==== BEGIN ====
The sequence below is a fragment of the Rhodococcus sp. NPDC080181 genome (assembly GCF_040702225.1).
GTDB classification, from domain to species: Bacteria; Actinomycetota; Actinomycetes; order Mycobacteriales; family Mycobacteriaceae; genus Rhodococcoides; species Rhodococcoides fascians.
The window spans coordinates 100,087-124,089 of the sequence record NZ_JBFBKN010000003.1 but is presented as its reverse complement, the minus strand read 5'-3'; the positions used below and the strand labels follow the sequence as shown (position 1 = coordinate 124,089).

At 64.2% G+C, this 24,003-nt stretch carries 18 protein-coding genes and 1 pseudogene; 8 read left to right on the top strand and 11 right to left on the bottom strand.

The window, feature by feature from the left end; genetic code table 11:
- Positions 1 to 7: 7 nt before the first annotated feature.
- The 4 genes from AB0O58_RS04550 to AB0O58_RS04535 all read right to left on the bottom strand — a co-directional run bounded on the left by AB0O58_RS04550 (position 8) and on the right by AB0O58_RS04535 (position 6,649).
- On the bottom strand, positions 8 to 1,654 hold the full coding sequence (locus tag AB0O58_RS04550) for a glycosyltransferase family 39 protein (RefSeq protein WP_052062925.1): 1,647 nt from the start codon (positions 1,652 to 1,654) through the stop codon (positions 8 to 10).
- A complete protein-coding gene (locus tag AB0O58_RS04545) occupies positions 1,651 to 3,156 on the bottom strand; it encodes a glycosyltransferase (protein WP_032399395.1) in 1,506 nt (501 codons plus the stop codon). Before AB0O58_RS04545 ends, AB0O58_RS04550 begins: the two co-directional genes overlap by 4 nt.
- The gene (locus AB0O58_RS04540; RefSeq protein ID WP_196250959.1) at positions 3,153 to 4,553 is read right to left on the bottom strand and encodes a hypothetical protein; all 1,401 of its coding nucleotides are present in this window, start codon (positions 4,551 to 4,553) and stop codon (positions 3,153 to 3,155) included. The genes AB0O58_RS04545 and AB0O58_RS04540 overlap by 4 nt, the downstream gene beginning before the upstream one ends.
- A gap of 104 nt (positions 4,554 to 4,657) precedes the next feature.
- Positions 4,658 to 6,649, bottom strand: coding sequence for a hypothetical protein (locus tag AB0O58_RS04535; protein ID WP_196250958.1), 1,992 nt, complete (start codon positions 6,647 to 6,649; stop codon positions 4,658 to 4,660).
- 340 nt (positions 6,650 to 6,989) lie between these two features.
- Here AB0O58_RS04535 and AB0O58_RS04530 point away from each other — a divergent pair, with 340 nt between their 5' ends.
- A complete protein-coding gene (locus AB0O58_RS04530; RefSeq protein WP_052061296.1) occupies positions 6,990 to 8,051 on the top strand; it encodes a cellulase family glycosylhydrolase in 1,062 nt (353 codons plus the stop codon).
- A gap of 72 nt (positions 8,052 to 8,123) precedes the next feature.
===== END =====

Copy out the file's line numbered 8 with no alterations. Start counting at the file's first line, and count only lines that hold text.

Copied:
- On the bottom strand, positions 8 to 1,654 hold the full coding sequence (locus tag AB0O58_RS04550) for a glycosyltransferase family 39 protein (RefSeq protein WP_052062925.1): 1,647 nt from the start codon (positions 1,652 to 1,654) through the stop codon (positions 8 to 10).